DEC. 24, 2014
What do you do when you are in the computer business and the rapid evolution of mobile devices is taking share an alarming rate? Sound familiar to a situation you may be facing? Here is a way to deal with it.
About a year before he died, Steve Jobs was asked at a conference to predict the future of the market for personal computers. Back in the late 1970s, as the chief executive and a cofounder of Apple, Mr. Jobs had presided over the birth of the PC industry, but then, after blockbuster sales of the iPhone and the iPad,he had taken to describing the tech business as entering the “postPC” era. Did he really believe that desktop and laptop computers were going extinct?
He reached for an analogy. “When we were an agrarian nation, all cars were trucks, because that’s what you needed on the farm,” Mr. Jobs said. But as farming died off and people in urban areas began to buy automobiles, the auto market split into distinct categories. There were easy to use, relatively maintenancefree cars for everyday drivers, and powerful, specialty vehicles like trucks for people who needed to get stuff done. Laptops and desktops “are going to be like trucks,” Mr. Jobs predicted. “They’re still going to be around. They’re still going to have a lot of value. But they’re going to be used by one out of x people.”
Four years later, Mr. Jobs’s predictions have pretty much panned out.
Benedict Evans, an analyst at the venture capital firm Andreessen Horowitz, estimates that the number of smartphones and tablets in use around the world surpassed two billion in 2014, eclipsing the number of laptops and desktops in use. But just as Mr. Jobs argued, the rise of mobile devices has not led to the death of desktops and laptops. In 2014 the oncesharp decline in PC sales began to level off. In some ways this year was a renaissance for the personal computer as our laptops and desktops acquired fantastic new powers that made them better than ever.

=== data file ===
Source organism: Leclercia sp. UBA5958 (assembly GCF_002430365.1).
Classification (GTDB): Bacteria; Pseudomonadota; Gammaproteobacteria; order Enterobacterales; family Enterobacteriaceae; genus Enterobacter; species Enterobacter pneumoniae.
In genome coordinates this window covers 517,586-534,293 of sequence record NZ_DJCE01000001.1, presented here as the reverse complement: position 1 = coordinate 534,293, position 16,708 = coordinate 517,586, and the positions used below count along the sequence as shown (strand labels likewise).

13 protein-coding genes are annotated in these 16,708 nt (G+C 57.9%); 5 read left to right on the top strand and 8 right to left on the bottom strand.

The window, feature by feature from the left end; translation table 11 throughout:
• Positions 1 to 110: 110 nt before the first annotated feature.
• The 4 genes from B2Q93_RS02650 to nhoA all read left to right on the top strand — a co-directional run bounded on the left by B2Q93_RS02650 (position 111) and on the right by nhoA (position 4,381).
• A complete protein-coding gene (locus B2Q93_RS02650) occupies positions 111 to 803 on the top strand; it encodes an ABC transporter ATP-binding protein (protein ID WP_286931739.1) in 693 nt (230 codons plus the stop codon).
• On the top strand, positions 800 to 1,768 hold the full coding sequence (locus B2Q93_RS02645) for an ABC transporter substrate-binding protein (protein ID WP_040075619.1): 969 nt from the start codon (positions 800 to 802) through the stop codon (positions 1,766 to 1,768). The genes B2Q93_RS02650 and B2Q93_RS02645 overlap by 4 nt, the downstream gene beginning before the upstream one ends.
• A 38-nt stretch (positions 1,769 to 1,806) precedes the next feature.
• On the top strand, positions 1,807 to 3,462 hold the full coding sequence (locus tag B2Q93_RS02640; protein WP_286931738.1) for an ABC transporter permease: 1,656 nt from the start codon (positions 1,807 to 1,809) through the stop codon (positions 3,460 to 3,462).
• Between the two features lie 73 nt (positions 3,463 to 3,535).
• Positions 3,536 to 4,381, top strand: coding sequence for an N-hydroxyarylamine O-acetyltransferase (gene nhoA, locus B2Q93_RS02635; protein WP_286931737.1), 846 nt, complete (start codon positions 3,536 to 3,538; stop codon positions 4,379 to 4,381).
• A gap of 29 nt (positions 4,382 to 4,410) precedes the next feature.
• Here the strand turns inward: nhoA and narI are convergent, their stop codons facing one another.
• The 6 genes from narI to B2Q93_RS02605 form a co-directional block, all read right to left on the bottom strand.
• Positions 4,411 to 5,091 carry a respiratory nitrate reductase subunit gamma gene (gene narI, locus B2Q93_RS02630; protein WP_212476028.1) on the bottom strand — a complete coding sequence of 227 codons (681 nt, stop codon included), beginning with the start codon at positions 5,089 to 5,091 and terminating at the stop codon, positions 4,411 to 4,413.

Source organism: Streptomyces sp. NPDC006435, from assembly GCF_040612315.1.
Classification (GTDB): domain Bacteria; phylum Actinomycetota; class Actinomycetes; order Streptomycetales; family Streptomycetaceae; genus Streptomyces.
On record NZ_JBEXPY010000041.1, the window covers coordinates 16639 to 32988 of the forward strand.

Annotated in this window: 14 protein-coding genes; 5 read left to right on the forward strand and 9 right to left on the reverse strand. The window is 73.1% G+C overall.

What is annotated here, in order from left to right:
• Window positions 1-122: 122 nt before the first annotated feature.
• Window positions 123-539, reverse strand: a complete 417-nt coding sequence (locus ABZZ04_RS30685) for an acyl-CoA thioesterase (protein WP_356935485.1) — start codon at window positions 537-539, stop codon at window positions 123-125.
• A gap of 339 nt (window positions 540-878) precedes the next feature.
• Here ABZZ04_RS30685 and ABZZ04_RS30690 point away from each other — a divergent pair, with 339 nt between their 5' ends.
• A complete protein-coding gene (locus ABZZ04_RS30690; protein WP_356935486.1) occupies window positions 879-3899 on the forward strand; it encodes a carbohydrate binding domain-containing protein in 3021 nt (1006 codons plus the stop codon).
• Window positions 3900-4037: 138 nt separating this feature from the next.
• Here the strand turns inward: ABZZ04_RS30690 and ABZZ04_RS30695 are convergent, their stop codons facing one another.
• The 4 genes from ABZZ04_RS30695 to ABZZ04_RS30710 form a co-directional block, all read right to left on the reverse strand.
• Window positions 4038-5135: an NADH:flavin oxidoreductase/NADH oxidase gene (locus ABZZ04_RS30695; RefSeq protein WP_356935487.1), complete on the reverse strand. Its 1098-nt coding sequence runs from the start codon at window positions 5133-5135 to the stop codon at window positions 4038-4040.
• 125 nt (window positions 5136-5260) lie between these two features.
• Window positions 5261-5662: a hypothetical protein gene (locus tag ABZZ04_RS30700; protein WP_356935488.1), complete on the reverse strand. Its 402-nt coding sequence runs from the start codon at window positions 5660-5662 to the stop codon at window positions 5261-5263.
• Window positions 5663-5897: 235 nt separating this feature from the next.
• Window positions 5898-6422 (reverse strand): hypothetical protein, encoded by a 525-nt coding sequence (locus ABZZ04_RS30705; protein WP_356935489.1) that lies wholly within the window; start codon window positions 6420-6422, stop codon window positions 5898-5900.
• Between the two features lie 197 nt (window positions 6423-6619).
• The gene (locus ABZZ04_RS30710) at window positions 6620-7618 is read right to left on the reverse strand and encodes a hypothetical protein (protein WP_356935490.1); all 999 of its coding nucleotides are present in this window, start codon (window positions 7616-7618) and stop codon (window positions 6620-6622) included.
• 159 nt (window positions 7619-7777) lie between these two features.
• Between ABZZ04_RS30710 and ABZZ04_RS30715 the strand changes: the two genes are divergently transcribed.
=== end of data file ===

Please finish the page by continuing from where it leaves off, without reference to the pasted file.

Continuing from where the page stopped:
One approach—the low end. We saw the rise of Chromebooks, the Googlepowered laptops that run an operating system based on the Chrome web browser, which often sell for around $200. Because they’re inexpensive and easy to maintain, Chromebooks began to cut into the low end of the computer market in 2014, and they’ve proved especially popular in education, where teachers and parents appreciate their simple design….And this year, lowpriced Chromebooks and Windows machines helped the PC industry hold steady against the rise of phones.
But there’s a question of longterm viability. How long can PC makers survive by selling cutrate devices?
Enter Apple and the new iMac it unveiled in the fall, an expensive desktop with a beautiful, highresolution screen. If Chromebooks are cars, the new iMac is the world’s best truck. It’s a device optimized for professionals, not casual users, and it blazes a path forward for the oncebeleaguered PC industry.
As phones and tablets become more powerful and useful, and as they begin to occupy more of our time, PC manufacturers will have to create computers that take advantage of PCs’ shape, size and power. They’ll have to find new features that can’t be mimicked by smartphones. With a display unmatched by any other computing device you can buy today, the new iMac does just that.
Playing the high end has proved lucrative for Apple. In the third quarter of 2014, by the research firm IDC’s estimates, Apple became the fifthlargest PC seller in the world. Though its market share is dwarfed by the Windows PC giants Lenovo, HewlettPackard, Dell and Acer, Apple is predicted to rake in about half of the PC industry’s profits. “They’re doing remarkably well.